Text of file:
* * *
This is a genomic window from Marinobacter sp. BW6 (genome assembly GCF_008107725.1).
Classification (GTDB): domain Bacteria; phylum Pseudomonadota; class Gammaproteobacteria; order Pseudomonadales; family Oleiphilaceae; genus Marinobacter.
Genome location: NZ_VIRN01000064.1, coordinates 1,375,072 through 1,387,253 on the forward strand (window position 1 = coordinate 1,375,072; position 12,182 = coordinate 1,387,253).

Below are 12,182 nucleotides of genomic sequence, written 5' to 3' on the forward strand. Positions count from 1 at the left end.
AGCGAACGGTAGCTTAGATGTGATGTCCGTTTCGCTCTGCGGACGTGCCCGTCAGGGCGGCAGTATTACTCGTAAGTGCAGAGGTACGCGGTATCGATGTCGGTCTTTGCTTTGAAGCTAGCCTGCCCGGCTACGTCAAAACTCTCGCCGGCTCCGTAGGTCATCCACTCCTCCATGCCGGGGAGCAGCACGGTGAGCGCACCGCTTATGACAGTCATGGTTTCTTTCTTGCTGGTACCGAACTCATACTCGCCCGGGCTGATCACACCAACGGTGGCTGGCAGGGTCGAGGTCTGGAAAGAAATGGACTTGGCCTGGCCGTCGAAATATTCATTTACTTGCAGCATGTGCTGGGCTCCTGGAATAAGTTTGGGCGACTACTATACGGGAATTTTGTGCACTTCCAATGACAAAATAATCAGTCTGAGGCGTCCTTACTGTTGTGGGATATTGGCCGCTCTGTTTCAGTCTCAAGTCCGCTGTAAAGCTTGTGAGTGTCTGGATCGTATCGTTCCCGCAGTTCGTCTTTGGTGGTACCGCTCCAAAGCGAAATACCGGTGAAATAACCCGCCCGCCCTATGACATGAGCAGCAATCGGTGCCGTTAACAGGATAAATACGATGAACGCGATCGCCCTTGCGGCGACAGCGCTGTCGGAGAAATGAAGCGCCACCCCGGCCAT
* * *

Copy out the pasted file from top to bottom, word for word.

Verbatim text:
This is a genomic window from Marinobacter sp. BW6 (genome assembly GCF_008107725.1).
Classification (GTDB): domain Bacteria; phylum Pseudomonadota; class Gammaproteobacteria; order Pseudomonadales; family Oleiphilaceae; genus Marinobacter.
Genome location: NZ_VIRN01000064.1, coordinates 1,375,072 through 1,387,253 on the forward strand (window position 1 = coordinate 1,375,072; position 12,182 = coordinate 1,387,253).

Below are 12,182 nucleotides of genomic sequence, written 5' to 3' on the forward strand. Positions count from 1 at the left end.
AGCGAACGGTAGCTTAGATGTGATGTCCGTTTCGCTCTGCGGACGTGCCCGTCAGGGCGGCAGTATTACTCGTAAGTGCAGAGGTACGCGGTATCGATGTCGGTCTTTGCTTTGAAGCTAGCCTGCCCGGCTACGTCAAAACTCTCGCCGGCTCCGTAGGTCATCCACTCCTCCATGCCGGGGAGCAGCACGGTGAGCGCACCGCTTATGACAGTCATGGTTTCTTTCTTGCTGGTACCGAACTCATACTCGCCCGGGCTGATCACACCAACGGTGGCTGGCAGGGTCGAGGTCTGGAAAGAAATGGACTTGGCCTGGCCGTCGAAATATTCATTTACTTGCAGCATGTGCTGGGCTCCTGGAATAAGTTTGGGCGACTACTATACGGGAATTTTGTGCACTTCCAATGACAAAATAATCAGTCTGAGGCGTCCTTACTGTTGTGGGATATTGGCCGCTCTGTTTCAGTCTCAAGTCCGCTGTAAAGCTTGTGAGTGTCTGGATCGTATCGTTCCCGCAGTTCGTCTTTGGTGGTACCGCTCCAAAGCGAAATACCGGTGAAATAACCCGCCCGCCCTATGACATGAGCAGCAATCGGTGCCGTTAACAGGATAAATACGATGAACGCGATCGCCCTTGCGGCGACAGCGCTGTCGGAGAAATGAAGCGCCACCCCGGCCAT